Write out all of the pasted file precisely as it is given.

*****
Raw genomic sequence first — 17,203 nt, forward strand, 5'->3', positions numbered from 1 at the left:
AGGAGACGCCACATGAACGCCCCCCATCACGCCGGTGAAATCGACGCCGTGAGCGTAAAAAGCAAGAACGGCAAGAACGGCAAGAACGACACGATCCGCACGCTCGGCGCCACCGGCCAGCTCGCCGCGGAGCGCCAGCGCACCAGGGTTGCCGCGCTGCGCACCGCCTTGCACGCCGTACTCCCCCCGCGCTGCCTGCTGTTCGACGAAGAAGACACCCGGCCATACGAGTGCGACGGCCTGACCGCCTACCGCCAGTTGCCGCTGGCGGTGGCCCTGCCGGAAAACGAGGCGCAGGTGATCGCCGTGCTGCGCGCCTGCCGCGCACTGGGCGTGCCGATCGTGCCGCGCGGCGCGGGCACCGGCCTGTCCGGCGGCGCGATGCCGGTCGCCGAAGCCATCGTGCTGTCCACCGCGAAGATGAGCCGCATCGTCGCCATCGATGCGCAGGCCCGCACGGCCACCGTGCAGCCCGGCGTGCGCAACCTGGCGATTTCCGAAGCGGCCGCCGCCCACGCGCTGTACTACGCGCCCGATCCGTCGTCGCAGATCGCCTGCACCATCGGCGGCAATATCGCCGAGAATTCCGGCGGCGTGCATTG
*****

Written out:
Raw genomic sequence first — 17,203 nt, forward strand, 5'->3', positions numbered from 1 at the left:
AGGAGACGCCACATGAACGCCCCCCATCACGCCGGTGAAATCGACGCCGTGAGCGTAAAAAGCAAGAACGGCAAGAACGGCAAGAACGACACGATCCGCACGCTCGGCGCCACCGGCCAGCTCGCCGCGGAGCGCCAGCGCACCAGGGTTGCCGCGCTGCGCACCGCCTTGCACGCCGTACTCCCCCCGCGCTGCCTGCTGTTCGACGAAGAAGACACCCGGCCATACGAGTGCGACGGCCTGACCGCCTACCGCCAGTTGCCGCTGGCGGTGGCCCTGCCGGAAAACGAGGCGCAGGTGATCGCCGTGCTGCGCGCCTGCCGCGCACTGGGCGTGCCGATCGTGCCGCGCGGCGCGGGCACCGGCCTGTCCGGCGGCGCGATGCCGGTCGCCGAAGCCATCGTGCTGTCCACCGCGAAGATGAGCCGCATCGTCGCCATCGATGCGCAGGCCCGCACGGCCACCGTGCAGCCCGGCGTGCGCAACCTGGCGATTTCCGAAGCGGCCGCCGCCCACGCGCTGTACTACGCGCCCGATCCGTCGTCGCAGATCGCCTGCACCATCGGCGGCAATATCGCCGAGAATTCCGGCGGCGTGCATTG